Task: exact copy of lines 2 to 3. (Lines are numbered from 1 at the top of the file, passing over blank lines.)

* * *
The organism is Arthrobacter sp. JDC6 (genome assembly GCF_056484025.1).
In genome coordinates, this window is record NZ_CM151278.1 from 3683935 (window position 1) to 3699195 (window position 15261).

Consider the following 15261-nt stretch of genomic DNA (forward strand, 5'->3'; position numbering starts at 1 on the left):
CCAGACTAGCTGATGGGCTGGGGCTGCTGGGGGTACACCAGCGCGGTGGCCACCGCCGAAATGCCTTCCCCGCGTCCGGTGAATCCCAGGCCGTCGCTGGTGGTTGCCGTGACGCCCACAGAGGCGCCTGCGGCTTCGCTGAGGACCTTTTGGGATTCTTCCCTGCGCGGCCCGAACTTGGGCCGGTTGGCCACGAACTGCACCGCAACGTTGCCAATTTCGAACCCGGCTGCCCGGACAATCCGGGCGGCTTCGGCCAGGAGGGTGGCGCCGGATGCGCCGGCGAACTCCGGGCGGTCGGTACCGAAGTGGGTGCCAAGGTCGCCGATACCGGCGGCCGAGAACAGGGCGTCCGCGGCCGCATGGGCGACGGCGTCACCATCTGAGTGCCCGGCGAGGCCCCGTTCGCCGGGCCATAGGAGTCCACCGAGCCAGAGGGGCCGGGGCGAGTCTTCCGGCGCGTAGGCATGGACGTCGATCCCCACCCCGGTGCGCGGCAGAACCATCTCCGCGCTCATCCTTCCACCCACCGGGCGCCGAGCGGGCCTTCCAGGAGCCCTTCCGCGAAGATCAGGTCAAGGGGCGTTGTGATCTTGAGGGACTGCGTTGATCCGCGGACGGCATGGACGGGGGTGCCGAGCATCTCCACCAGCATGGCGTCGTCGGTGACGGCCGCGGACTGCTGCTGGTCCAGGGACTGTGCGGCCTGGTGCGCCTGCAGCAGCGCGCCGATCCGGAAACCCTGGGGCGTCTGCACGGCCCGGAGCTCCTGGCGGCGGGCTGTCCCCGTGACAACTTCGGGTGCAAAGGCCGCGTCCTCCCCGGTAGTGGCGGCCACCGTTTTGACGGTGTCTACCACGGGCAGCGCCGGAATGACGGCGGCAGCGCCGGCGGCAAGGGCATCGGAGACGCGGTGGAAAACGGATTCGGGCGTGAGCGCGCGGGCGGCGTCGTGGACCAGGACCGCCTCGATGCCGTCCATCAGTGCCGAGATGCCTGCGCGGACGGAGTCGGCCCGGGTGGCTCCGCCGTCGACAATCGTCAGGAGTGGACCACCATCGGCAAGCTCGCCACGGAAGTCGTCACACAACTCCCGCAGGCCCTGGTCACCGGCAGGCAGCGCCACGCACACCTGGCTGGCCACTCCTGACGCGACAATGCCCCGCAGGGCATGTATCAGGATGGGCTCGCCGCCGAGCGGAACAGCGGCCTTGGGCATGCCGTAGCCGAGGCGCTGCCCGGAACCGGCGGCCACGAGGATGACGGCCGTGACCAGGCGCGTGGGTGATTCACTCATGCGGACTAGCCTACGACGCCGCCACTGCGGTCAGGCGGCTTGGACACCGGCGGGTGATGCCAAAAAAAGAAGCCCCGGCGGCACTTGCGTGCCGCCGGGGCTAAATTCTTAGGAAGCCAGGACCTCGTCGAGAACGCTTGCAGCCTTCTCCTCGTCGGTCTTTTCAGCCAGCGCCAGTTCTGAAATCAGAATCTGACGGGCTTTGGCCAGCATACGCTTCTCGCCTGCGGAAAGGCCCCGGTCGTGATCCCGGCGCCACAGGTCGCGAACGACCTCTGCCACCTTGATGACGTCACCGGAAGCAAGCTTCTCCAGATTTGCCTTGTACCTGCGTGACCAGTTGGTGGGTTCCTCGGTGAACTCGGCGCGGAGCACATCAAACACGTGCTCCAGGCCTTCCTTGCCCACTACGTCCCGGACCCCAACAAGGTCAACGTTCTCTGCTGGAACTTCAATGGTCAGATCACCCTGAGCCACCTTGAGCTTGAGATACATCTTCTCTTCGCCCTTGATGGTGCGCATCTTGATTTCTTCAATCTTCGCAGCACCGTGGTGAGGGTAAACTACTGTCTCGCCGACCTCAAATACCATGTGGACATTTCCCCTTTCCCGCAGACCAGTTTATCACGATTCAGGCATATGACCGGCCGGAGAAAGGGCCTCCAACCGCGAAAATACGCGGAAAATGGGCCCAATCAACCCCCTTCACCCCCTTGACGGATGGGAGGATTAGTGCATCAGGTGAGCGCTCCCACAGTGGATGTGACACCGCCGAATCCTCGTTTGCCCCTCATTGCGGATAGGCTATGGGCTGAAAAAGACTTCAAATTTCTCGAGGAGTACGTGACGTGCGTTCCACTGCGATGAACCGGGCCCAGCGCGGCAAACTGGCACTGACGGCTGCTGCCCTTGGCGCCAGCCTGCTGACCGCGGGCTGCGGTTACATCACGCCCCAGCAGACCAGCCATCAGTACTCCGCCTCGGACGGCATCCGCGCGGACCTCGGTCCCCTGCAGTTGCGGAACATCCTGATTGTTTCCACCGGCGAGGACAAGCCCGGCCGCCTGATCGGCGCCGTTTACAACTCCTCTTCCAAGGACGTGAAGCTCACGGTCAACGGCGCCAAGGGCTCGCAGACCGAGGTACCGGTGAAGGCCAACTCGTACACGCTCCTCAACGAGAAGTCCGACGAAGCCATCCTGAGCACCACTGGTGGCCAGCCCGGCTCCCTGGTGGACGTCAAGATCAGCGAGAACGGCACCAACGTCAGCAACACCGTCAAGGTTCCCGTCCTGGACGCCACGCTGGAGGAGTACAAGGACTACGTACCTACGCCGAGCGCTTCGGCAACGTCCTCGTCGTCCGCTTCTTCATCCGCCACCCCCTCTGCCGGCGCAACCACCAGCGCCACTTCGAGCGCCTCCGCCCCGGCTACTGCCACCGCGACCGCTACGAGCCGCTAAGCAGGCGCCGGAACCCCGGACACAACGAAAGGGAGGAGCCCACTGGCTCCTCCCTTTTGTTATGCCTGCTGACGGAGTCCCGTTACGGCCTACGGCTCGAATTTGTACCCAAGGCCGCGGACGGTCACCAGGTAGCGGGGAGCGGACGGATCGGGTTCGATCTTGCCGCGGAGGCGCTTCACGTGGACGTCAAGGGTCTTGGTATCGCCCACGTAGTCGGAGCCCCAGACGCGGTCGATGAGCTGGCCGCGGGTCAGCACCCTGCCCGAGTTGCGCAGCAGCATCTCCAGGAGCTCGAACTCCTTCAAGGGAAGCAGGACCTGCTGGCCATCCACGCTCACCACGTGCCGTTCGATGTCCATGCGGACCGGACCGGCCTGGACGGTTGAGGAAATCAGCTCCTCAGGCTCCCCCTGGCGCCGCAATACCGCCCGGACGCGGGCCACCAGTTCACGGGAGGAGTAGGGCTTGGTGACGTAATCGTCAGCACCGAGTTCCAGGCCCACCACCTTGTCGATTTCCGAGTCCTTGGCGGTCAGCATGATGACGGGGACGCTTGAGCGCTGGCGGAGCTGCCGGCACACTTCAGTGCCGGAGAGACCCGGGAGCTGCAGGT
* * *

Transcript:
In genome coordinates, this window is record NZ_CM151278.1 from 3683935 (window position 1) to 3699195 (window position 15261).

Consider the following 15261-nt stretch of genomic DNA (forward strand, 5'->3'; position numbering starts at 1 on the left):